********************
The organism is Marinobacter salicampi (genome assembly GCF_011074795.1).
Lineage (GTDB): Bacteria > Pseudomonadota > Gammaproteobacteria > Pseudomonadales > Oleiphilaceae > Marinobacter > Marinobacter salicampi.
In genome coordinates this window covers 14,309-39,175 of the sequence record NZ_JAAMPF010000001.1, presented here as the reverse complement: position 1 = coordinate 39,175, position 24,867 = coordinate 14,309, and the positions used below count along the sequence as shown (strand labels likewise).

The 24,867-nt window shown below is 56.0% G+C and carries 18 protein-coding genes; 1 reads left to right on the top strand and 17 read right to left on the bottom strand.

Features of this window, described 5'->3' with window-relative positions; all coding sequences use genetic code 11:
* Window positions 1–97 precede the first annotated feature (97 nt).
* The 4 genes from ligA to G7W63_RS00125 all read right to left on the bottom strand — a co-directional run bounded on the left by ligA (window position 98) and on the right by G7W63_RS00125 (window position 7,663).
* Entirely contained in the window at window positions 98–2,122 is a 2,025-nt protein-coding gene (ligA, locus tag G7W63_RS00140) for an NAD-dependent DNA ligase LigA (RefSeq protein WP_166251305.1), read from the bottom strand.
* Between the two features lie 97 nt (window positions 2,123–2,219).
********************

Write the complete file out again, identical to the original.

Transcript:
The organism is Marinobacter salicampi (genome assembly GCF_011074795.1).
Lineage (GTDB): Bacteria > Pseudomonadota > Gammaproteobacteria > Pseudomonadales > Oleiphilaceae > Marinobacter > Marinobacter salicampi.
In genome coordinates this window covers 14,309-39,175 of the sequence record NZ_JAAMPF010000001.1, presented here as the reverse complement: position 1 = coordinate 39,175, position 24,867 = coordinate 14,309, and the positions used below count along the sequence as shown (strand labels likewise).

The 24,867-nt window shown below is 56.0% G+C and carries 18 protein-coding genes; 1 reads left to right on the top strand and 17 read right to left on the bottom strand.

Features of this window, described 5'->3' with window-relative positions; all coding sequences use genetic code 11:
* Window positions 1–97 precede the first annotated feature (97 nt).
* The 4 genes from ligA to G7W63_RS00125 all read right to left on the bottom strand — a co-directional run bounded on the left by ligA (window position 98) and on the right by G7W63_RS00125 (window position 7,663).
* Entirely contained in the window at window positions 98–2,122 is a 2,025-nt protein-coding gene (ligA, locus tag G7W63_RS00140) for an NAD-dependent DNA ligase LigA (RefSeq protein WP_166251305.1), read from the bottom strand.
* Between the two features lie 97 nt (window positions 2,123–2,219).